Draw on the photo in your computer

You likely have a paint program or a photo editing program already on your computer. Open a photo of your quilt in your favorite paint program on your computer and draw electronically on the photo using your computer’s mouse. Or, better yet, invest in an inexpensive pen stylus that acts just like a computer’s mouse but is held like a pen. You can get a USB pen stylus to replace your computer’s mouse for around $50. It is much easier to draw quilting ideas holding a pen instead of a mouse. Doodle on the photo inside the computer and if you don’t like it… hit undo!

how to audition designs on your quilt top, tutorial, APQS longarm quilting

Draw on a photo using your iPad or tablet computer

Do you have an iPad or a tablet computer that allows you to draw right on the screen? If so, there are some wonderful apps for both IOS and Android that make it easy to audition quilting ideas.

To doodle you can use your finger or a stylus. I have a special stylus for my iPad with a very skinny tip that allows me to draw with precision. The free apps I use include: Paper, Penultimate and Skitch. But, my favorite app, ProCreate, is about $5. It is very powerful. ProCreate provides layers that can be turned on and off. I can draw an idea on one layer, turn that layer off and then create another layer for a different idea. Multiple layers can be turned on and off so I can layer ideas on top of each other to decide what I like.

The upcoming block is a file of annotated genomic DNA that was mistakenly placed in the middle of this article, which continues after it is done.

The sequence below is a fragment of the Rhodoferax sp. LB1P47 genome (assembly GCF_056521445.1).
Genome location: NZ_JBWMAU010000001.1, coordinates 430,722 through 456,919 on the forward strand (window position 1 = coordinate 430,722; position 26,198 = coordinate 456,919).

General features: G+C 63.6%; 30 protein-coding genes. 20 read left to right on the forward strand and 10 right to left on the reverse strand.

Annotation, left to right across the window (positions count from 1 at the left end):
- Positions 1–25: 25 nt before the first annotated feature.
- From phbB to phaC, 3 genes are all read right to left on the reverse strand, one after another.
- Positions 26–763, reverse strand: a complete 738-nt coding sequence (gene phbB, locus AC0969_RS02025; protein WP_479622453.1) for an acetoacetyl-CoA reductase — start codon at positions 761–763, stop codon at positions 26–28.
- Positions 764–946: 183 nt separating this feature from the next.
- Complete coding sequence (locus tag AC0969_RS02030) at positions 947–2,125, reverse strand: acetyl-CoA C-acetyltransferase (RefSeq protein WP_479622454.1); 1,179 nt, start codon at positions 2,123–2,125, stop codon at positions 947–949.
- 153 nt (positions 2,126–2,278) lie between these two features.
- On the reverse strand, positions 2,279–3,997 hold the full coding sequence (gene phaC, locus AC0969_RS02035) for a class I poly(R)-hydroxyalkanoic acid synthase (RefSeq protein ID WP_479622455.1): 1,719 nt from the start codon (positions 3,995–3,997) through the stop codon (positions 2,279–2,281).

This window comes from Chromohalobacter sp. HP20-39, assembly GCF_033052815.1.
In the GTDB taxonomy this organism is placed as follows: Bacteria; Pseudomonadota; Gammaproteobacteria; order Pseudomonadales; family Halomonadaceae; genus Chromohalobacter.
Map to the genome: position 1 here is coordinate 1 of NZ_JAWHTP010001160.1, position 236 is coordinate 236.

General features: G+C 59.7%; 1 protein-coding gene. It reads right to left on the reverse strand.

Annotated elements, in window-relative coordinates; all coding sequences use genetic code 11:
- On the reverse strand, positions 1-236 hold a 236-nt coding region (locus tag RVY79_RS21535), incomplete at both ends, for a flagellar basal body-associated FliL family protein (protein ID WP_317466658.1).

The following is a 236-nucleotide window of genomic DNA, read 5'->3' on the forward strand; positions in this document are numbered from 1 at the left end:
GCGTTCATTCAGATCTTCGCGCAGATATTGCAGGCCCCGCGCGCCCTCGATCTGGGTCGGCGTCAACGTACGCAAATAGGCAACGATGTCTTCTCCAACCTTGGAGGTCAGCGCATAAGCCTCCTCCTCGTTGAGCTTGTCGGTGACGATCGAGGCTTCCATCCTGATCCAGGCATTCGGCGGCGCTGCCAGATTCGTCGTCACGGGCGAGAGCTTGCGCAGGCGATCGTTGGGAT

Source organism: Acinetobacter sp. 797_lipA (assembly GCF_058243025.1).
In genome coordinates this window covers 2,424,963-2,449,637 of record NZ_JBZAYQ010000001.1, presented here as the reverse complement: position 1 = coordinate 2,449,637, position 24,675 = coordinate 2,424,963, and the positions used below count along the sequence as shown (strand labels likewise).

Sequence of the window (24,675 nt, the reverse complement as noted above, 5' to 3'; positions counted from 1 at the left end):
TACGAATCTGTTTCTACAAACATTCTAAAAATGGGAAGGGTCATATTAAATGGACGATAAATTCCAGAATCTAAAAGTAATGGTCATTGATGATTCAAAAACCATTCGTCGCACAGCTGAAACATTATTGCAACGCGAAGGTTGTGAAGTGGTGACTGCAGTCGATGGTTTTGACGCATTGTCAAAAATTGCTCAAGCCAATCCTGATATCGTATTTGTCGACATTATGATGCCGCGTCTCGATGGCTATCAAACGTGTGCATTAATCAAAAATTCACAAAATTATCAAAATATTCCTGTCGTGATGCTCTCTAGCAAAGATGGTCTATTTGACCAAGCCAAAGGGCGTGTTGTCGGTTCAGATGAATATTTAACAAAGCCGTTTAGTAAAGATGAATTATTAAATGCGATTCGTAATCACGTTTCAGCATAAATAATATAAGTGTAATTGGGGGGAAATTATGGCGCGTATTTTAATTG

The APQS Forum

Have you lingered and lurked in the “How should I quilt this?” forum at APQS.com? The incredible APQS community is so generous with their time and their ideas! Post a photo of your quilt and get ideas from the “hive.” Some forum members have been known to download the photo posted, draw on it with their computer and then upload those drawings back to the forum so you can see their suggestions.

You can even search the forum for a particular piecing pattern name or block name to see if anyone else has posted something similar to your project so you can see what they did. Join in the conversation, help others when they ask for ideas and soon you’ll find the inspiration start to flow.

Are you stumped by a quilt top right now and can’t decide what to put on it? Post a photo of it on our APQS Facebook page or in the forums. We’d love to see what you are working on and the APQS quilting community would love to share their ideas with you!

Angela Huffman is an APQS dealer and the owner of Quilted Joy Studio in Louisville, Kentucky

how to audition designs on your quilt top, tutorial, APQS longarm quilting

Comments
This website uses cookies for analytics, personalization and advertising. To learn more or change your cookie settings, please read our cookie policy. By continuing to browse, you agree to our use of cookies. See our cookie policy.